Two days after the Feds officially strip Wisconsin of $810 million in aid, the Journal declares this to be the right track. I am flabbergasted.
How is killing $810 million in aid, the built infrastructure, the ancillary development, Talgo and its spin-offs, and the thousands of jobs at stake, "on the right track"?
In the same piece they were AGAIN promoting a report - Be Bold: The Wisconsin Prosperity Strategy- by Thomas Hefty (former CEO of Blue Cross/Blue Shield), John Torinus (of the Journal Sentinel and Serigraph Inc.), and Thomas Still (Wisconsin Technology Council). They're all about innovation and entrepreneurship. We need to prospect hard, initiate a vigorous marketing campaign. And, of course (like Scott Walker and all conservatives) they'd also like to see less regulation and and lower taxes.
I deflated this bold prospectus is a recent post (and in previous posts). Basically the supposed models (Indiana and Michigan) we should be following, the evidence behind their bold strategy, are baloney. I show, in numerous economic indicators, Indiana and Michigan perform worse than Wisconsin. Yet, we should adopt their strategies? This report and its promotion are bold specimens of snake oil.
Another bold move the editorial board loves writing about is changing the Department of Commerce into a quasi-private agency, funded by the taxpayers of course, but with less transparency (if the Indiana model is an indicator) and headed by private sector "entrepreneurs." Yes, the Department does nothing of value right now, or at least you wouldn't think so, since the Journal never actually writes about the Department's current mission, their budget, their accomplishments, etc. No, they're just part of the problem. You see, all and any government is a problem, and the more agencies we can make "more like the private sector" the better.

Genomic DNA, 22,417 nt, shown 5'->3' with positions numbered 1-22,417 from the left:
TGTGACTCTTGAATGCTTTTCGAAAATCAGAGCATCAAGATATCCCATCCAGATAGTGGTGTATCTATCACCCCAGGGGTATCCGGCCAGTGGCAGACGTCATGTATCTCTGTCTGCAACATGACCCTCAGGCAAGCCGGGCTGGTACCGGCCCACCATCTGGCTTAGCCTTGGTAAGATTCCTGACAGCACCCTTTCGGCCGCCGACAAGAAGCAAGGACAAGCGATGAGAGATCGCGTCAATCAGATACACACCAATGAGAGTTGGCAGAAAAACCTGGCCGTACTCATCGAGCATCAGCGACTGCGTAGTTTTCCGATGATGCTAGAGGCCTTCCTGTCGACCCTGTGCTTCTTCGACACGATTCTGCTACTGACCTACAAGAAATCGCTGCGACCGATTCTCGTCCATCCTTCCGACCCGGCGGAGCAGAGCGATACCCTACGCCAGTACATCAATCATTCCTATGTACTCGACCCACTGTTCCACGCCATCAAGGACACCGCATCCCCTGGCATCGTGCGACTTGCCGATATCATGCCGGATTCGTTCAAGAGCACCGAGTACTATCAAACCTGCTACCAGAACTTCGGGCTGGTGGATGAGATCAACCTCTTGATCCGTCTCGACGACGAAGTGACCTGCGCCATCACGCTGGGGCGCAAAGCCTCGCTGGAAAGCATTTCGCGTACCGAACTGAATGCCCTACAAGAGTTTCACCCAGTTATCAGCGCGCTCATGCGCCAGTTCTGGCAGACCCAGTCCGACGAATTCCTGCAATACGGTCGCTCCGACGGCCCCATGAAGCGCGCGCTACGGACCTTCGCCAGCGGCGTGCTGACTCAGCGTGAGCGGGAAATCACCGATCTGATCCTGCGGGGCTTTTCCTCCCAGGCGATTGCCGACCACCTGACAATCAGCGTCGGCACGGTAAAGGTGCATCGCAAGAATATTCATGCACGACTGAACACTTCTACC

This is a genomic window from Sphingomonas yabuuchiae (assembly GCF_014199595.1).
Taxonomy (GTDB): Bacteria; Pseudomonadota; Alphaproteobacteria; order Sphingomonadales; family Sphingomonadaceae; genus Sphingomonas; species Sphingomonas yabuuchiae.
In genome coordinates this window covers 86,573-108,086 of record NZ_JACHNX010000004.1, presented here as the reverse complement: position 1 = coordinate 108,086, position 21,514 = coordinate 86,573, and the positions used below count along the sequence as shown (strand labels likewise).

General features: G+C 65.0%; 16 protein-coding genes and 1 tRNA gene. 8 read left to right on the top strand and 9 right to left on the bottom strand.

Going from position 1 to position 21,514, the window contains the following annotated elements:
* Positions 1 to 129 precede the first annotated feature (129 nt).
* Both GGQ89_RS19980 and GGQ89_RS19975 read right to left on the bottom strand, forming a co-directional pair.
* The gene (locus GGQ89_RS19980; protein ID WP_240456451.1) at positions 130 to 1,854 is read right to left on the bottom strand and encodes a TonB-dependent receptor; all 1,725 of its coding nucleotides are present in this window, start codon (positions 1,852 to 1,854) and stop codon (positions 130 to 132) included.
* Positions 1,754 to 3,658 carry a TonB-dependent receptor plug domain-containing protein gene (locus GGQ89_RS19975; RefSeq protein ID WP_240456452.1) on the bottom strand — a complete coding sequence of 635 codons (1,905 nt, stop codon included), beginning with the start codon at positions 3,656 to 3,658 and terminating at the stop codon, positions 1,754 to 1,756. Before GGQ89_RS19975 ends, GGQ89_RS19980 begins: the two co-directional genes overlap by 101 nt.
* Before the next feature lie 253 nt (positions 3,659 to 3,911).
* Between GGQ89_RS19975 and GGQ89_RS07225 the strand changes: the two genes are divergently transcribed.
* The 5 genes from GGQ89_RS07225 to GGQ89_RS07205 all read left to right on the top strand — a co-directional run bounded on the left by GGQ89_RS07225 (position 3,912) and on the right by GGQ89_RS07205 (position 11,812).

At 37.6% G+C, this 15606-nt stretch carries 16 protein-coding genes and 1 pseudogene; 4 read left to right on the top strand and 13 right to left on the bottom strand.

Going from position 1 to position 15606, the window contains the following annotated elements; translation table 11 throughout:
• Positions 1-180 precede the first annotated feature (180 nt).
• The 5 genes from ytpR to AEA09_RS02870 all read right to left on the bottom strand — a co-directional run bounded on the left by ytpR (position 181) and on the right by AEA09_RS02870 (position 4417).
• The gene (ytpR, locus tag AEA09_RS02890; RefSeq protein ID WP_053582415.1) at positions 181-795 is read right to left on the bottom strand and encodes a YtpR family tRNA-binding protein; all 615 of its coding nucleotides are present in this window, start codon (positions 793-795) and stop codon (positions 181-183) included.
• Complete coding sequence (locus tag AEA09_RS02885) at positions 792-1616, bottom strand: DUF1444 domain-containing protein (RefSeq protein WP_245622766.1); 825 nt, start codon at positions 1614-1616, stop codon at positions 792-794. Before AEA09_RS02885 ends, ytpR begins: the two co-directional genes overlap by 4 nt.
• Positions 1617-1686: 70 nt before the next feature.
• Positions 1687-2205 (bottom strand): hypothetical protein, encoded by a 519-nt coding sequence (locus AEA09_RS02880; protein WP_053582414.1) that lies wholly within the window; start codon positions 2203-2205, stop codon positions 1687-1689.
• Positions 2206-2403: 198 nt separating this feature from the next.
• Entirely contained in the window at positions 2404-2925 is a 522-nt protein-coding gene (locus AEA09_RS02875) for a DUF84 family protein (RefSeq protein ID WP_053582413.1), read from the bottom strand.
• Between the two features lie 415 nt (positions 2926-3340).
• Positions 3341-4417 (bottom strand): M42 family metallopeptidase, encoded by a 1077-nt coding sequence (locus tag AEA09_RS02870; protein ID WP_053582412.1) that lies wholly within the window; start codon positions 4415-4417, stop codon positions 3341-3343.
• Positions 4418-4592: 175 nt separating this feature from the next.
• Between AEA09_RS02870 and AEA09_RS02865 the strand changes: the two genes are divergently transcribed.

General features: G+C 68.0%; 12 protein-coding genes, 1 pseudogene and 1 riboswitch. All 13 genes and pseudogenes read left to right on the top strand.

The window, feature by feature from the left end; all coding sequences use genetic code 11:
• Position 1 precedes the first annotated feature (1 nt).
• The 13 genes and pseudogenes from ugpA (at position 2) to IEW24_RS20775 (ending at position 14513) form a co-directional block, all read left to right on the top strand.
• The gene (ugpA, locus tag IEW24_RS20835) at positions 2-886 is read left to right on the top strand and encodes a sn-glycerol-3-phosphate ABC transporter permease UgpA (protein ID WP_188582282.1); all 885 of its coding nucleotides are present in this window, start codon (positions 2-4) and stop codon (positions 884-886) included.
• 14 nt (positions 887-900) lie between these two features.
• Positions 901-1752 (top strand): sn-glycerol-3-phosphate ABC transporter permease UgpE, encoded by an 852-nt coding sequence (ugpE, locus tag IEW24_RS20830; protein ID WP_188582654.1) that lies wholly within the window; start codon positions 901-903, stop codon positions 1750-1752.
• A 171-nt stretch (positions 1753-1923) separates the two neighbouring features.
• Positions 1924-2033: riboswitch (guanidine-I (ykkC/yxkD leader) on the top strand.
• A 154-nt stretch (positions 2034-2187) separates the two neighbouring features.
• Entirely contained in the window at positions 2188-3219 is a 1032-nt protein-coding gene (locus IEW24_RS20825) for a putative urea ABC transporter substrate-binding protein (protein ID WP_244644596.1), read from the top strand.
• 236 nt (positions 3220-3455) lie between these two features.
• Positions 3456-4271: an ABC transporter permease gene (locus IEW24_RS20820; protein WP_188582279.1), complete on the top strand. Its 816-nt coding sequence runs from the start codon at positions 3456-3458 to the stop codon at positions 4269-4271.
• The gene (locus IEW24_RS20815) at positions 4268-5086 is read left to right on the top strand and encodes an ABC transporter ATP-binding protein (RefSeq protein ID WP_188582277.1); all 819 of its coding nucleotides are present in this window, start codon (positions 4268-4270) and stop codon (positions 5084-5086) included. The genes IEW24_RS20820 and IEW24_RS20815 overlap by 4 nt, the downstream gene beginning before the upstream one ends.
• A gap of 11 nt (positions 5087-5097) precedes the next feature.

Truly amazing that in our current economic recession - foisted upon us by the innovators, entrepreneurs, speculators, businessmen, and all-around movers and shakers - that there are still hucksters selling this snake oil - of low taxes, no regulation, with taxpayer-funding. Now that the private sector has destroyed the economy and millions of jobs, we need to regulate them less, bring our public agencies under their leadership, yet still fund their speculative adventures with taxpayer money.
The Journal quotes Walker, "The state needs to put more energy into helping small businesses that are already here to grow and less on trying to draw large new employers to the state." On this we agree. I'd much rather see smaller, neighborhood incubators than artificially constructed, exit ramp big box developments. The sad thing is, a rail network connecting dense developments, of small businesses amidst our larger cities throughout the state, is now further off than before thanks to Walker turning down $810 million in aid. A better strategy is helping native businesses, but not to the extent it hurts other similar business, no matter their size. We must also encourage and entice outside business, big or small, to fill a niche markets or crucial economic linkages within the state. We definitely need to get away from the blackmail-saturated development such as Mercury Marine, Harley Davidson, and Miller Park, to name a few.
The editorial board also favors Walker's push for "tax relief, easing the regulatory burden, and tort reform." All ridiculous, base-riling fodder. Taxes are the lowest they've been in half a century. Our steady deregulation over the past three decades significantly contributed to our current economic woes. Tort reform is a minuscule cost; hardly the burdensome issue the right claims it to be. Three red herrings not worth mentioning in any serious discussion of policy prescriptions or cost controls. But, for the Journal, these are three more issues where Scott Walker is taking bold, courageous, and necessary positions. And they want to do all they can to help spread this [misleading and trifling] message.
More appropriately the Journal should have pronounced, Walker off track on jobs and clueless about what to do.